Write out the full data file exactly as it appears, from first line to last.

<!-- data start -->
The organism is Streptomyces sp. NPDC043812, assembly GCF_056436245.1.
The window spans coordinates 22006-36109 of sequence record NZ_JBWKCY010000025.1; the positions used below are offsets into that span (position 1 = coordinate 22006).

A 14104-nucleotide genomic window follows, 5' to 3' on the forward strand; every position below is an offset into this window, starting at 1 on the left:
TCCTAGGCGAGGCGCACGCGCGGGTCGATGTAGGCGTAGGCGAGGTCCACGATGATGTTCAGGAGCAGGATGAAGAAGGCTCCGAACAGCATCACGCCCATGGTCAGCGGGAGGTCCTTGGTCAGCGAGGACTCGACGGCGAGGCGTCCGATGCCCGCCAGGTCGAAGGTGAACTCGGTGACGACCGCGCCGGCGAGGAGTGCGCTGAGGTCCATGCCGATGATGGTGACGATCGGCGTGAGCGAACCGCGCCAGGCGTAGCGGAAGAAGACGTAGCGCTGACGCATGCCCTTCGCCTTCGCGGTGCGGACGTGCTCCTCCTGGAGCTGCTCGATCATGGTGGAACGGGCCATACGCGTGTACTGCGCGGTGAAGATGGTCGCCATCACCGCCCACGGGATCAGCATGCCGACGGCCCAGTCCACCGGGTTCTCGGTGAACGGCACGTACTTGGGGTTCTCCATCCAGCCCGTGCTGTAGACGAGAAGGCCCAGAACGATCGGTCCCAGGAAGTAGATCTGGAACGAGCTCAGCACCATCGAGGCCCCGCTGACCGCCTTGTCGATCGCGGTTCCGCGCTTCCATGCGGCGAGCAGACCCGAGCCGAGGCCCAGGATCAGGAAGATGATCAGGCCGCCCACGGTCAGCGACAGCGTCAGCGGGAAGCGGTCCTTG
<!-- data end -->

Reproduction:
The organism is Streptomyces sp. NPDC043812, assembly GCF_056436245.1.
The window spans coordinates 22006-36109 of sequence record NZ_JBWKCY010000025.1; the positions used below are offsets into that span (position 1 = coordinate 22006).

A 14104-nucleotide genomic window follows, 5' to 3' on the forward strand; every position below is an offset into this window, starting at 1 on the left:
TCCTAGGCGAGGCGCACGCGCGGGTCGATGTAGGCGTAGGCGAGGTCCACGATGATGTTCAGGAGCAGGATGAAGAAGGCTCCGAACAGCATCACGCCCATGGTCAGCGGGAGGTCCTTGGTCAGCGAGGACTCGACGGCGAGGCGTCCGATGCCCGCCAGGTCGAAGGTGAACTCGGTGACGACCGCGCCGGCGAGGAGTGCGCTGAGGTCCATGCCGATGATGGTGACGATCGGCGTGAGCGAACCGCGCCAGGCGTAGCGGAAGAAGACGTAGCGCTGACGCATGCCCTTCGCCTTCGCGGTGCGGACGTGCTCCTCCTGGAGCTGCTCGATCATGGTGGAACGGGCCATACGCGTGTACTGCGCGGTGAAGATGGTCGCCATCACCGCCCACGGGATCAGCATGCCGACGGCCCAGTCCACCGGGTTCTCGGTGAACGGCACGTACTTGGGGTTCTCCATCCAGCCCGTGCTGTAGACGAGAAGGCCCAGAACGATCGGTCCCAGGAAGTAGATCTGGAACGAGCTCAGCACCATCGAGGCCCCGCTGACCGCCTTGTCGATCGCGGTTCCGCGCTTCCATGCGGCGAGCAGACCCGAGCCGAGGCCCAGGATCAGGAAGATGATCAGGCCGCCCACGGTCAGCGACAGCGTCAGCGGGAAGCGGTCCTTG